Some help with correcting patches


#1
Hi guys need some help here! I took a picture and when i zoomed in I saw this:

$Screen Shot 2015-02-27 at 13.47.18.jpg

Short of editing pixel by pixel, is there an easier way of removing the ugly patches? Thanks a lot!
 

kandinsky

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#3
Short of editing pixel by pixel, is there an easier way of removing the ugly patches? Thanks a lot!
Are those individual pixels??! If you're viewing at the pixel level, short answer: No. You can clone, but pixel by pixel. Without seeing the entire image in context, it's hard to assess if there's an easier way.

If there are similar areas in the image, you can possibly work it with cloning. Or look for images with similar patterns/textures.
 

#4
how many times of magnification you zoom in?


as in how many %?
That was 100%

Are those individual pixels??! If you're viewing at the pixel level, short answer: No. You can clone, but pixel by pixel. Without seeing the entire image in context, it's hard to assess if there's an easier way.

If there are similar areas in the image, you can possibly work it with cloning. Or look for images with similar patterns/textures.
Yeah it's the sky which means there is a gradient so i can't really go about cloning it just like that. Those are not the pixels, just zoomed in.
 

catchlights

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#5
That was 100%



Yeah it's the sky which means there is a gradient so i can't really go about cloning it just like that. Those are not the pixels, just zoomed in.
100%?

what camera you are using?
and is this the original file straight out from the camera?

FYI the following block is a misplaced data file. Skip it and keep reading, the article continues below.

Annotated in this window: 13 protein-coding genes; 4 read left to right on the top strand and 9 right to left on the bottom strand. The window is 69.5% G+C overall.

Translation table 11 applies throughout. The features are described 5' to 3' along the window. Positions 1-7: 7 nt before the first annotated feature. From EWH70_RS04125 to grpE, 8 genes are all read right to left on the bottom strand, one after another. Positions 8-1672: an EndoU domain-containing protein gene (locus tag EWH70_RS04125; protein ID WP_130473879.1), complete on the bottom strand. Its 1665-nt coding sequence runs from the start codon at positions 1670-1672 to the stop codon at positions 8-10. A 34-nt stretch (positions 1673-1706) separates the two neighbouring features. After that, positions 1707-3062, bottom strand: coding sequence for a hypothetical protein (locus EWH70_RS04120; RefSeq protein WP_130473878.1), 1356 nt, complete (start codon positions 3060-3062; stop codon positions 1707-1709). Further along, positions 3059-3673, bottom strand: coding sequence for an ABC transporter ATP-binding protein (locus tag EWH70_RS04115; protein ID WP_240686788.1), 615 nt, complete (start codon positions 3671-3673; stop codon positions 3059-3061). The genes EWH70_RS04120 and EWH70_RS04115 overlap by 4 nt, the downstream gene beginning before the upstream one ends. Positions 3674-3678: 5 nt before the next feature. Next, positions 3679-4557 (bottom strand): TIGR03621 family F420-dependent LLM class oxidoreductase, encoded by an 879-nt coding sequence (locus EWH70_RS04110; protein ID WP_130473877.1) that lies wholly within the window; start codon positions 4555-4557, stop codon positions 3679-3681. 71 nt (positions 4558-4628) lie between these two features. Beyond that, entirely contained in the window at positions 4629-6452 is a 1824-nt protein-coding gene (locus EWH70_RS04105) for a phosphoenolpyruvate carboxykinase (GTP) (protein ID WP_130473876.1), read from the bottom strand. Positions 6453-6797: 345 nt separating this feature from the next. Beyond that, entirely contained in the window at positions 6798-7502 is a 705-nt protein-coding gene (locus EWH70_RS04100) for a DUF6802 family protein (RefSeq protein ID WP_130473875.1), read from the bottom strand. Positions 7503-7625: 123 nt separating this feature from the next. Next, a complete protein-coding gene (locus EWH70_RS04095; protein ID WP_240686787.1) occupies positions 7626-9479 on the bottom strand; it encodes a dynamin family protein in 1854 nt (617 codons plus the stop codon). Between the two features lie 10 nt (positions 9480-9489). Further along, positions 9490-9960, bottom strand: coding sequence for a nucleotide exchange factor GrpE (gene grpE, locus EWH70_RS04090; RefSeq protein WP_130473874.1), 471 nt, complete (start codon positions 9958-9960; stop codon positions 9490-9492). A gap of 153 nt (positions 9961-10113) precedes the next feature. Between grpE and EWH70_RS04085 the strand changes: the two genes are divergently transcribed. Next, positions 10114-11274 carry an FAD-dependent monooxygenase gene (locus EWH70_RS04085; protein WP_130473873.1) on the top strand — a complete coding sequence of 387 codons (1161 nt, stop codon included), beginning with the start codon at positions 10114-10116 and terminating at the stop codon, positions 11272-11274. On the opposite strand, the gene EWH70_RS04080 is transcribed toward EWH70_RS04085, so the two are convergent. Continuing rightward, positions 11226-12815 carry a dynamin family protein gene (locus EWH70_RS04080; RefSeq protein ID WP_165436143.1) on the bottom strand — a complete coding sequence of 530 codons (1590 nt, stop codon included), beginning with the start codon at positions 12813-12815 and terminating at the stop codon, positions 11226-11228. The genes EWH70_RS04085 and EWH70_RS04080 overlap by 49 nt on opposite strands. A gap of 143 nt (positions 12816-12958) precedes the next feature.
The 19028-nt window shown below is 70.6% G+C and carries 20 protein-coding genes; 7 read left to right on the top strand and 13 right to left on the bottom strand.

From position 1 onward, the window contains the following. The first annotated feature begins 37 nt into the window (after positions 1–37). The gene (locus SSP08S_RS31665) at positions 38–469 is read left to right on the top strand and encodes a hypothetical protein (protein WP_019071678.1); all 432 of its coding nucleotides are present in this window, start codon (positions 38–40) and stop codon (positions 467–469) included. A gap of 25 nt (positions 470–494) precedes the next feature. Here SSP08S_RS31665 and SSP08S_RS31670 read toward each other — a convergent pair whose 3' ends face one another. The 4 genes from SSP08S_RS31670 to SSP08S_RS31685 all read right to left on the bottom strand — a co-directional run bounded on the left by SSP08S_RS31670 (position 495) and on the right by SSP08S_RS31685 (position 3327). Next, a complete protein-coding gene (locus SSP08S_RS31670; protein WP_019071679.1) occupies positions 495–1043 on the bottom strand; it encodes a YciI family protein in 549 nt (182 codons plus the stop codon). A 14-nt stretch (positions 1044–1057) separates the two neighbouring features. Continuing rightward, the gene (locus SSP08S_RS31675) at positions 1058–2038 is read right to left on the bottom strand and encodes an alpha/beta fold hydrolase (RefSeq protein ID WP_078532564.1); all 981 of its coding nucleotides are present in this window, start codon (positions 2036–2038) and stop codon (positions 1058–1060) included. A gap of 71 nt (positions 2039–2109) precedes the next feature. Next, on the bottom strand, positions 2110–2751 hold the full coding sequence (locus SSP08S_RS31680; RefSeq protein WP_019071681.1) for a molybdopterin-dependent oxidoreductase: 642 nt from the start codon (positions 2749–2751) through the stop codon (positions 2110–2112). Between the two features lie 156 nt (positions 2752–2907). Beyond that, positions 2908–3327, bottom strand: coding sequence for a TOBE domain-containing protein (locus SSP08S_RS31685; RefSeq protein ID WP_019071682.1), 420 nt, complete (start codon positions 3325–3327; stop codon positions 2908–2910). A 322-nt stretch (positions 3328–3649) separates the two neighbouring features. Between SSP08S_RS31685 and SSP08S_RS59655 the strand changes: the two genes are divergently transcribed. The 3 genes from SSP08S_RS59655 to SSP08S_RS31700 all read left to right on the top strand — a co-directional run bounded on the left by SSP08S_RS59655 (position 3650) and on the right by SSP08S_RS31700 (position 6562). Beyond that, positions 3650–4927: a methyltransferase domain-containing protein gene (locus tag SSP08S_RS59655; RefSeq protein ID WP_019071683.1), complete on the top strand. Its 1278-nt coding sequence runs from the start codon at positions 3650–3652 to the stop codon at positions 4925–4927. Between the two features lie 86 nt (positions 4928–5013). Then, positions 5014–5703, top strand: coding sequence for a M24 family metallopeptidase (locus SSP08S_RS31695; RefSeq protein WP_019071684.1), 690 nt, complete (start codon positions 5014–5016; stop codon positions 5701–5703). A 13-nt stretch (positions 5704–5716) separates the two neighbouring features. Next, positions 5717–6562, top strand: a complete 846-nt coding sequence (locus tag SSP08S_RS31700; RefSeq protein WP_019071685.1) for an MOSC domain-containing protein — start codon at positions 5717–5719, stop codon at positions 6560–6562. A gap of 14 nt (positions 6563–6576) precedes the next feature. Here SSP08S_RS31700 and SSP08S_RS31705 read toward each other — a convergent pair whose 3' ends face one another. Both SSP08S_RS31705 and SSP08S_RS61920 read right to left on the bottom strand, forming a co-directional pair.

if possible, post the original photo with exif data intact, if it is too big, upload it somewhere and post the link to the file.
 

kandinsky

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#6
That was 100%

Yeah it's the sky which means there is a gradient so i can't really go about cloning it just like that. Those are not the pixels, just zoomed in.
Hmm. If it's not pixel level, that looks like either jpg image artifacts, or sometimes from pushing raw files too hard too. Yeah, cloning is just the first step. Without seeing the whole image, my guess is that you'll probably need to use a mix of dodge and burn, or adjustment layers/masking, to blend the gradient/tone with the rest of the area. One thought is you can reduce/blend the blocky parts using a certain amount of blur, then add grain/detail back with a textured layer. Then blend. Gotta experiment.
 

Last edited:

Octarine

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#7
To me it's look like typical JPG compression artifacts. Original data for a fine colour gradient were lost in the compression process.
Unless one views the image very close up or on huge magnification (on screen), nobody will notice these artifacts on normal screens and prints.
 

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